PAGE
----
9 case study Better Informed Choices Reliable information is crucial to assist young people in their choice of careers. This work is designed to use labour market intelligence and employer knowledge to make available to teachers up to date material on growing sectors and occupations. A series of colourful factsheets have been produced to a common format, and presentations to schools and colleges undertaken. Even lesson plans have been developed (see www. lcrjobsintel.co.uk for the resources available). Management and resources The youth employment work is managed by a dedicated staff member of the Leeds City Region LEP, who reports to its Head of We have seen the impact of Apprentices on our business. They could account for half our new employees over the next 3 years. Vital Tech Group local technology services company So what makes it work? Enterprise, Jobs and Skills. Each of the activity strands has a project officer who initiates, develops, delivers (through a range of partners/contractors) and monitors progress of the activity. Reports are given to, and discussed at, a LEP Employment and Skills sub group on a quarterly basis. There are 4 staff engaged in the youth employment work (including the manager) working full time on it. What is a bit different about all this compared to the many other approaches to tackling youth unemployment and growing employment in other EU cities? D The strategic positioning of action on youth employment as part of the Leeds City Region LEP growth and jobs agenda means that demand and supply issues are seen in tandem and the links between them made. D The LEP strategy and agenda are strongly pro growth with a focus on job generation. They are necessarily therefore demand-driven and employer-focused in terms of requirements. This does not mean that supply-side issues are secondary, rather that they are viewed in terms of what is required by the economy and labour market, thus driving linkages between creating prosperity and people s needs. Hence, increasing employability is connected to job growth and employer needs, to the benefit of both. This should enhance the responsiveness of public agencies to labour market needs. D The activities developed on the demand side (within the themes of business growth, resource efficiency and infrastructure) are in consequence seen not only as drivers of growth but also as solutions to (youth) unemployment. This connection between both sides of the labour market means that there is regular, ongoing interaction between the activities, to secure effective outcomes. D The agenda and governance arrangements put employers centre stage, in terms of their needs and responsibilities. Employer engagement means participating in strategy, programme design and oversight of effective delivery. They bring insight from the demand side to LEP deliberations. They are able to access their business networks. They offer opportunities and a route to market. They become partners rather than recipients of the outputs from public programmes in which they were not involved. It raises awareness and improves mutual understanding across sectors. D The use of evidence has been integral to the development and design of the plans, activities and monitoring progress. For example, substantial commitment to securing the evidence base, understanding the problem and making the case to Government at the outset, was key to success. Calculation of the value of the 3 benefits in the five three one campaign to make the business case for action, focused the minds of the LEP and employers on the benefits of employer engagement. Much is also known about the jobs sought by young people. Moreover, the strategic economic plan conducted and commissioned an extensive array of research to ensure that the plan, pillars and activities were strongly evidence based and thus persuasive to Government e.g. on employment on skills issues. But it is not easy Developing and implementing the measures has not always been straightforward for a number of reasons: D The sequencing of the activities has not been entirely coherent, with them coming on stream at times determined by successful funding bids from evolving Government policies and plans. The urbact ii capitalisation 07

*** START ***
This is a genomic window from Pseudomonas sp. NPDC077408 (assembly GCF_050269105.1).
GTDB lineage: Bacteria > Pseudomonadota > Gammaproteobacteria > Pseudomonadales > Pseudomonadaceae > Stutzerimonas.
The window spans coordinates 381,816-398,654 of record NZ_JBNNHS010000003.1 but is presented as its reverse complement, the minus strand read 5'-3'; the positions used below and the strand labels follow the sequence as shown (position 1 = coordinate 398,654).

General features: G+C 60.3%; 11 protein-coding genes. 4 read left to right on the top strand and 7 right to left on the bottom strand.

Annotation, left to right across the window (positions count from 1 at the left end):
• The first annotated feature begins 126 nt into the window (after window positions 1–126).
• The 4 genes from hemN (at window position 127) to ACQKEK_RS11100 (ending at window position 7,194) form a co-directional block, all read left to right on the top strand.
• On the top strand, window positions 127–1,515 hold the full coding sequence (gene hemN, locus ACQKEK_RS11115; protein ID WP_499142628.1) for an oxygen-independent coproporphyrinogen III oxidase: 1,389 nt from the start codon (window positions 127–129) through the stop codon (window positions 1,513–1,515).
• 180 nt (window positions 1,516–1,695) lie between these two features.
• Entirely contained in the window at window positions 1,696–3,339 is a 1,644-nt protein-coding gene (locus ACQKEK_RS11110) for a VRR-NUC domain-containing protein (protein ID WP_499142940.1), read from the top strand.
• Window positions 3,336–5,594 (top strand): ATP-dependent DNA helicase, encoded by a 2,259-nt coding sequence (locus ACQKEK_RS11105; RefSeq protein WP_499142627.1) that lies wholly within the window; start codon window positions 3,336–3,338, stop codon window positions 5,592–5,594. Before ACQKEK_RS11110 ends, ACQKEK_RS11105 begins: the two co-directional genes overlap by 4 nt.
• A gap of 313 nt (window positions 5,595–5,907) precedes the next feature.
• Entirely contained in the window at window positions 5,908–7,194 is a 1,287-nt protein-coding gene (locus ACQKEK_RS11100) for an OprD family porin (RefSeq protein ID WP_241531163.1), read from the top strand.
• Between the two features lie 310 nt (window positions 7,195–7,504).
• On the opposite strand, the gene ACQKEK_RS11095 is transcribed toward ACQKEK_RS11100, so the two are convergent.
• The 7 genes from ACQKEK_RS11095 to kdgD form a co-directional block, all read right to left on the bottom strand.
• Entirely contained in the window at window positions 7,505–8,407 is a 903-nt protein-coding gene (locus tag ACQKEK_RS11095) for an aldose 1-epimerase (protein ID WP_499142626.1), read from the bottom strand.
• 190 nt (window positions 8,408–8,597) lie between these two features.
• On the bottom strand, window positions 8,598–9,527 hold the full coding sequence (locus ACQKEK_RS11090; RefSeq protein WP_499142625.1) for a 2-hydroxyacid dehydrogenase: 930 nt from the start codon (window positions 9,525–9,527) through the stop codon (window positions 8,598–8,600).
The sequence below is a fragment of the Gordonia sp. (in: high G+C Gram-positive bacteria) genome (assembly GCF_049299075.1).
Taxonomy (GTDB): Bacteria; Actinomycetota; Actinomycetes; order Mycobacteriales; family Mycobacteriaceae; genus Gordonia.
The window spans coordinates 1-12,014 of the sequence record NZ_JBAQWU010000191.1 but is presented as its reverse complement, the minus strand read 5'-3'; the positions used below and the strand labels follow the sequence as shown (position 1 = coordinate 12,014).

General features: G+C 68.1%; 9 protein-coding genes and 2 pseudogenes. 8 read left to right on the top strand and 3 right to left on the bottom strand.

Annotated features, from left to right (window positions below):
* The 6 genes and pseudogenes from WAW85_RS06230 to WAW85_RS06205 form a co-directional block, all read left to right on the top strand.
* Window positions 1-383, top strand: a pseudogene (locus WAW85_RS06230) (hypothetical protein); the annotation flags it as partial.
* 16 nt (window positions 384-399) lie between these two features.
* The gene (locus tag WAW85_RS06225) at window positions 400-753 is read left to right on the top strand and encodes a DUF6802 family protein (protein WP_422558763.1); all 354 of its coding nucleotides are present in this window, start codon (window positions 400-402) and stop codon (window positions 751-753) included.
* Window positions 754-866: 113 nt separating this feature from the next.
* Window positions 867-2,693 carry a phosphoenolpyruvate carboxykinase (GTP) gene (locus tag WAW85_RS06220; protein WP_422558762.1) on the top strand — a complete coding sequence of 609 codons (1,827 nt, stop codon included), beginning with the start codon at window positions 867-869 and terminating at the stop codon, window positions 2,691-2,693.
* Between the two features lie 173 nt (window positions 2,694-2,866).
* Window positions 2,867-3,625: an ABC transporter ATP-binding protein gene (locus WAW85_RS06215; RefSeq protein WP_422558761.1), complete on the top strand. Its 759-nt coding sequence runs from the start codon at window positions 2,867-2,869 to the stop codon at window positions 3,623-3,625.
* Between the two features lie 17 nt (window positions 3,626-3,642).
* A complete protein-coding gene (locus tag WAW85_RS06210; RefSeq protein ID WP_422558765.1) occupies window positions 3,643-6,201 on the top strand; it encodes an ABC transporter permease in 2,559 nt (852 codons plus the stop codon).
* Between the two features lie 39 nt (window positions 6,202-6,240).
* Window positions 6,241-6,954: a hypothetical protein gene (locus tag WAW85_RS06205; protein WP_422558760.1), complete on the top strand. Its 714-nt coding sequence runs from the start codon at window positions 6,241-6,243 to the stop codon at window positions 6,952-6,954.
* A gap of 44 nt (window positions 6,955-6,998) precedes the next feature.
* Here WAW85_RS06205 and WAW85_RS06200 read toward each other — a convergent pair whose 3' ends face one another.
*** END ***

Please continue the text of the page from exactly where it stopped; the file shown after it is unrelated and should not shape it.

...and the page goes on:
10 job generation for a jobless generation strategic economic plan, which should have come first, has only recently been produced and agreed. D The City Deal3 and Growth Deal4 from which several activities emerged, were only partial in the coverage of the target group. D There is considerable and time consuming negotiation involved in agreeing with Government what is possible and what resources will be made available. D The activities are also usually time limited though the five three one campaign itself is not. D Whilst the overall approach has been strongly evidence-led, the characteristics of the unemployed/neets could be better known and the nature of evolving job opportunities ever better identified. D Most employer relationships are based on direct LEP relations, which is very positive but time consuming, rather than Business to Business relationships, for example through supply chains and business networks, which could be more highly developed. What does this mean for other EU cities? What can be learnt from this experience? What does it tell us about what is likely to be successful? How can effective action be taken to tackle youth unemployment and create job opportunities? There is much that cities like Leeds can do to help young people get jobs, if they think creatively about how best to do so and add value to existing national initiatives. Leeds City Region has set itself a powerful ambition to be NEET-free and developed an interesting package of measures embedded within both a campaign and a strategic economic plan. It is driven by a coalition of committed stakeholders, led by business with a focus on local economic growth and job creation. Some of its distinctive characteristics are that youth employment is seen as integral to the wider growth and jobs agenda; employer engagement (and youth engagement) is taken seriously; and evidence is central to developing effective plans for action. The lessons that we can learn from this experience that may be transferable to other cities are: D There is value in bringing public agencies and employers together as in the LEP model to devise strategy and priorities as well as to build commitment, common purpose and sustainability. D Employer leadership has been a priority and provides a strong demand side orientation where growth and jobs are closely linked. Demand and supply sides actions can then be more closely connected. D A particular focus on smaller firms such as the emphasis on SMEs in the five three one campaign maybe resource intensive but reaps a range of benefits. D A focus on attitudes, information, relationships and behaviour may be as important as precise policies and actions. The strategic, long term approach to governance, engagement and mutual understanding adopted here matters as much as resources. D There is no substitute for a strong evidence base, to inform diagnosis of the problem and potential solutions, but also in monitoring progress. Evidence has been an integral part of the design, delivery and monitoring of the Leeds work. D Making the business case for action to the business community (as well as to Government and other stakeholders) is vital, as it is they who ultimately employ young people and it is their decisions which collectively determine whether more and better jobs are available to young people. In conclusion Many of the practices highlighted in this case study are actually, or potentially, transferable to other cities elsewhere in the UK and across the EU. The precise design and delivery of activities will of course differ according to local conditions, priorities and resources but the innovative features, success factors and lessons learnt will be useful to all cities who wish to tackle youth unemployment more effectively. They can be used as a check list, or a mirror, against which current or planned practices and developments can be compared. g 3 City Deals are agreements between government and a city that give the city control to: take charge and responsibility of decisions that affect their area, do what they think is best to help businesses grow, create economic growth. 4 Growth Deals provide funds to local enterprise partnerships or LEPs (partnerships between local authorities and businesses) for projects that benefit the local area and economy. 08 urbact ii capitalisation